CPAP and Oxygen at Altitude

Dad, stop snoring please

“Is he dying?” was the group text I read while trying to bite back laughter. The lights from three cell phones dimly lit a room at the Residence Inn in Bozeman, Montana. It was 2 a.m. and my dad sounded like he needed to be on a respirator or someone needed to perform an exorcism. His snoring would start slowly and then build up over a couple of minutes. The sound increased with each breath as his body struggled to get the oxygen it needed. Then in a violent gasp he would shudder and suck in a bunch of air at once, fueling his lungs and quieting the beast… only to begin the cycle again moments later. Ted, Joe and myself found this hilarious at first. We didn’t understand the implications of it – not only to my father’s health but also to our ability to sleep with the racket. I think it was all in my dad’s plan to make sure he always got his own room on ski trips from that point on.

Moderate Sleep Apnea

This is known as moderate to severe sleep apnea. Most people might call it snoring but it may be more than that. According to the American Medical Association, “About 30 million people in the United States have sleep apnea, but only 6 million are diagnosed with the condition”. It can be caused for a variety of reasons, not all of which are obvious and it may result in serious health complications. If you want to learn more about sleep apnea check out this article by the Cleveland Clinic.

When “Normal” isn’t normal

Here is the long and short – your “normal” may not be normal. You’re tired all the time and you think it’s because you’ve aged a bit and now we have a couple of kids or work is a little more stressful. Maybe. Or maybe you’re not getting the restful sleep that your body needs. Shortly after that ski trip my father went home and saw his doctor. After a sleep study he was diagnosed with sleep apnea and was given a CPAP machine (a machine that keeps your airway open during sleep using air pressure). It absolutely changed his life. Soon after my wife urged me to get checked out due to her unending love for me – OR because she was tired of having to make me roll over during my sleep so she could get some peace and quiet. After a take home sleep study (some clinics offer a take home device that you wear and it monitors your sleep in the comfort of your own home) and a visit with a specialist I was diagnosed with moderate sleep apnea due to a narrow airway. I too was given the option of a CPAP machine and reluctantly agreed. We’ve all heard of the stigma of the “Darth Vader” machine – all jokes aside, technology has come a long way and the options now are much quieter now that they used to be. After my first night of sleeping with the CPAP I woke up and immediately thought, “Why did I not look into this years ago?” It COMPLETELY changed my life. My normal was NOT normal. I was super tired because I wasn’t getting the steady flow of oxygen that my body needed.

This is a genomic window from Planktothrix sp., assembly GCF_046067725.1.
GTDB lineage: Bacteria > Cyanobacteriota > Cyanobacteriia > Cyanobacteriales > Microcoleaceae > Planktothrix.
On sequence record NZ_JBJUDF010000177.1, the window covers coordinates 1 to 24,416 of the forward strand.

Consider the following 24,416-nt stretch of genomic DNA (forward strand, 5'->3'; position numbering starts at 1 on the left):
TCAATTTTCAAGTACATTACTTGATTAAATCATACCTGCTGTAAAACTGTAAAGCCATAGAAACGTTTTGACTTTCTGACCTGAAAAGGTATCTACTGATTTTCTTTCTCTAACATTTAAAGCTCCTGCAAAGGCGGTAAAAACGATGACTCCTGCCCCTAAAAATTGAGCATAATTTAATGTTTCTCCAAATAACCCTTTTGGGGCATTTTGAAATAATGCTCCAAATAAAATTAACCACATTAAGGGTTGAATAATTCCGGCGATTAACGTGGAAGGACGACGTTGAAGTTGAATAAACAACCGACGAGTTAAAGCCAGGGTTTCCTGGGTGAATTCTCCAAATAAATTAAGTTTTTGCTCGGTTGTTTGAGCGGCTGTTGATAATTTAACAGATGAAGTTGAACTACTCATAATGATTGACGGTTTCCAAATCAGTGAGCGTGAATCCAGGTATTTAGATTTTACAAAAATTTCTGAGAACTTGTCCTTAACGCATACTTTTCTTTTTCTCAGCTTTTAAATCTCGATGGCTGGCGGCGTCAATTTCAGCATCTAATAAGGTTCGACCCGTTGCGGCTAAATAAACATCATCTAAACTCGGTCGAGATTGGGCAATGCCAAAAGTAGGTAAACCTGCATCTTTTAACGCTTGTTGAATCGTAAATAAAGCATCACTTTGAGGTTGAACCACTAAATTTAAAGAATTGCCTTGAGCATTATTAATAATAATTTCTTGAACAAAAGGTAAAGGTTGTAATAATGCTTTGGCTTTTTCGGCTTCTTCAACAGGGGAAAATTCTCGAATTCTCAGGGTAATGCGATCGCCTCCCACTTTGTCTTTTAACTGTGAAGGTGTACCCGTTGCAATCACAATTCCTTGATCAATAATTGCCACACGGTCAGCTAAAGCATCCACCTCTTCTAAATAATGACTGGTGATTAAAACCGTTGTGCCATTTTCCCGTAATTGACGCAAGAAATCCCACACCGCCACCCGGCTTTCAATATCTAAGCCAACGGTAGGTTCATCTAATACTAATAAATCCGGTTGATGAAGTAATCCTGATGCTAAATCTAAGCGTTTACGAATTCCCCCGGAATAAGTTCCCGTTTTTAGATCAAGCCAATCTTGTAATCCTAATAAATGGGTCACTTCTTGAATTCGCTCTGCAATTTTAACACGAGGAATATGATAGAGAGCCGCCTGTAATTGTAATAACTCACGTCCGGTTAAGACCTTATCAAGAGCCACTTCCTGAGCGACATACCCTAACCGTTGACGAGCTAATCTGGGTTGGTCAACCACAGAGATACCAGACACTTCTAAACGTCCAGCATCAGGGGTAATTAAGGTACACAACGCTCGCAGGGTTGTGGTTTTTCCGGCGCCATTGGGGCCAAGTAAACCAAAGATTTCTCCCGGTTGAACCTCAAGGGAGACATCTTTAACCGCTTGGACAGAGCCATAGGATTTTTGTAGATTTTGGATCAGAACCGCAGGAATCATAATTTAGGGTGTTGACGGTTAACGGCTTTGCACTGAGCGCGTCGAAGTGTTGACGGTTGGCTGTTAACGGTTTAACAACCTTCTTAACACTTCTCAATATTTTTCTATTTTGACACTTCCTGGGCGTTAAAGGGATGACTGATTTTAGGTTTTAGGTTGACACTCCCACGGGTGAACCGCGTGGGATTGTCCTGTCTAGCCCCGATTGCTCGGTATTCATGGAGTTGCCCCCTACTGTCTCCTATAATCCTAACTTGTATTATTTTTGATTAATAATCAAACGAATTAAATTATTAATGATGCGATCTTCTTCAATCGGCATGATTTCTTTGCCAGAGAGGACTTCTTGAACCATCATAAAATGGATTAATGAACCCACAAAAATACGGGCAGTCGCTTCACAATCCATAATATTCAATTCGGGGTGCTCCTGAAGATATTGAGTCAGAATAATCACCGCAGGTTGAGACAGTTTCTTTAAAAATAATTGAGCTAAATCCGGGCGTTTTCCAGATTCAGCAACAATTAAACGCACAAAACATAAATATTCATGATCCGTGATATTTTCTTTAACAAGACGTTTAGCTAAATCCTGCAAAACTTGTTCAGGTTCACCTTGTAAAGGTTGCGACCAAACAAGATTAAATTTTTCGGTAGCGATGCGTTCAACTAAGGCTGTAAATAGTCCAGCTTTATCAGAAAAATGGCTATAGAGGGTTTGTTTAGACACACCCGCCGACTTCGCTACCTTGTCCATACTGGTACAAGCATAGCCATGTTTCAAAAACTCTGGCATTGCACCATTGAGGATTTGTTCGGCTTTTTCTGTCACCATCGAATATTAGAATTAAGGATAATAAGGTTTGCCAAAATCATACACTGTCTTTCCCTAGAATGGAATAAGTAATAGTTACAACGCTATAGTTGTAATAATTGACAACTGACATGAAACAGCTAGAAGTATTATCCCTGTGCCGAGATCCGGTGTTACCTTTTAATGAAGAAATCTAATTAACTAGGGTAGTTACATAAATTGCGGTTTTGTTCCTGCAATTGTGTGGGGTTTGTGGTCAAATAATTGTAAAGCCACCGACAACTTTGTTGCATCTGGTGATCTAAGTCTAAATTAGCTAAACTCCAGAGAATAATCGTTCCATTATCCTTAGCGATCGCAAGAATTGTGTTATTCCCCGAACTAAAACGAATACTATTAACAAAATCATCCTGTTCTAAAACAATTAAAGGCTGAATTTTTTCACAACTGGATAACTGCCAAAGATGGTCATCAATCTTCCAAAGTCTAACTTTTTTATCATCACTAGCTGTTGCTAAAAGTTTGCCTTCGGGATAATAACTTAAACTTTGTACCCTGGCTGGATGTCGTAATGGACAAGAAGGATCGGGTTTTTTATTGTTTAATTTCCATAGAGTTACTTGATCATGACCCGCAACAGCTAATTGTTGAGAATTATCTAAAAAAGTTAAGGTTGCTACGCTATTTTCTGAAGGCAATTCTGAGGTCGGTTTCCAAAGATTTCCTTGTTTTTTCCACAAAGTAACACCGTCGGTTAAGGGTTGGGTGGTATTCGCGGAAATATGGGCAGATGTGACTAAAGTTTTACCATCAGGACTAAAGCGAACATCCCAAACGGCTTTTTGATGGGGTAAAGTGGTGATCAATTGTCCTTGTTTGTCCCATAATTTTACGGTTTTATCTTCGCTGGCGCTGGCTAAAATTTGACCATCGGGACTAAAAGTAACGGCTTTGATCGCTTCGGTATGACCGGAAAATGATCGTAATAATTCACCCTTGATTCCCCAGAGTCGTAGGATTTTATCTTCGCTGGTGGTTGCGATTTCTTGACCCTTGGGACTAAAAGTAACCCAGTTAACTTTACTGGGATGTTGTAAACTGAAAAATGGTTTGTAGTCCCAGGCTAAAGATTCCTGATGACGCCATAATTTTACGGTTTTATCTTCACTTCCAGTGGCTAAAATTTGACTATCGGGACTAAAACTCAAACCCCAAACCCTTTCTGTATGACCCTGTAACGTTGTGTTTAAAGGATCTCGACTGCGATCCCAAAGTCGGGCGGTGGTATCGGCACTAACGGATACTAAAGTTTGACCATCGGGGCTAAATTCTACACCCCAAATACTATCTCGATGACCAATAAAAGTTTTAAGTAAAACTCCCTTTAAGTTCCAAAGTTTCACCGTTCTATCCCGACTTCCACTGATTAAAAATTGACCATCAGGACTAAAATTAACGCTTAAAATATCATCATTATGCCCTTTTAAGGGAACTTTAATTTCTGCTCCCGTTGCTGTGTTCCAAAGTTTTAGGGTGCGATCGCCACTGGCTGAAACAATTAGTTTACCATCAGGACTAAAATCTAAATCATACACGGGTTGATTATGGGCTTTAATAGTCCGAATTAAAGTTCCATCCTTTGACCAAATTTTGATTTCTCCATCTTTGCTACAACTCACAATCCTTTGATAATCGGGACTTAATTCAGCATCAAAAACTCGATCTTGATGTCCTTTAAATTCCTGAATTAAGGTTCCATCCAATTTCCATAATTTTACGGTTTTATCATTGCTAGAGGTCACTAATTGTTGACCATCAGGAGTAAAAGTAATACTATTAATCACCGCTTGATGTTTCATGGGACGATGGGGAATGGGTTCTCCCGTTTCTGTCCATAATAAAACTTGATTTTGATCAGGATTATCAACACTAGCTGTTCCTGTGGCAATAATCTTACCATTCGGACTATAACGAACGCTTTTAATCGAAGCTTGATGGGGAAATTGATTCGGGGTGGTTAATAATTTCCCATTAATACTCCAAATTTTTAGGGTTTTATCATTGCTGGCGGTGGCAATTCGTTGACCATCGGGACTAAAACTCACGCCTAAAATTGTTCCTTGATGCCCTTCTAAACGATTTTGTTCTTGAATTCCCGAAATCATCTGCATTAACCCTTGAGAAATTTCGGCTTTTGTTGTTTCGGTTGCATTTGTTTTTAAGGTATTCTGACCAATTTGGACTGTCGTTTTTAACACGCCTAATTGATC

Bluebird Oxygen Works With Your CPAP

What are the takeaways from all this? If you think you are having difficulty sleeping consult your doctor. It could completely change your life. Secondly, for all you CPAP users, Bluebird Oxygen has an adapter that allows you to hook up your CPAP to our oxygen concentrators when you’re visiting elevation. No need to choose between air pressure and air quality – you can have both! A simple adapter (included for free with a rental) allows you to connect the oxygen concentrator line to the line feeding your mask/nasal pillow.

My “low altitude” CPAP set up

The adapter fits onto the output port of your CPAP and has a spot to connect the tubing from the oxygen concentrator. If you’re a single user you can directly hook it up from the 25 foot tubing included or if you’re sharing with someone then you can use the 7 foot tubing coming off of a Y-adapter.

My “high altitude” CPAP set up with Bluebird adapter line

To add a CPAP adapter to your Bluebird Oxygen Order let us know in the “Special Requests” section of the checkout

My father taking the first step and talking to his doctor about his sleep completely changed his life and in turn it changed mine. I still remember the mountain trips with the group hanging out with a beer or a glass of wine in hand. Nowadays there is a little less drinking but nearly everyone has a oxygen cannula in their nose. At least two of us have a CPAP mask on our face at night. All of us wake up feeling better than we every have. My dad has stopped snoring…. but somehow he still gets his own room.

Let us know how we can help you feel your best on your next trip!

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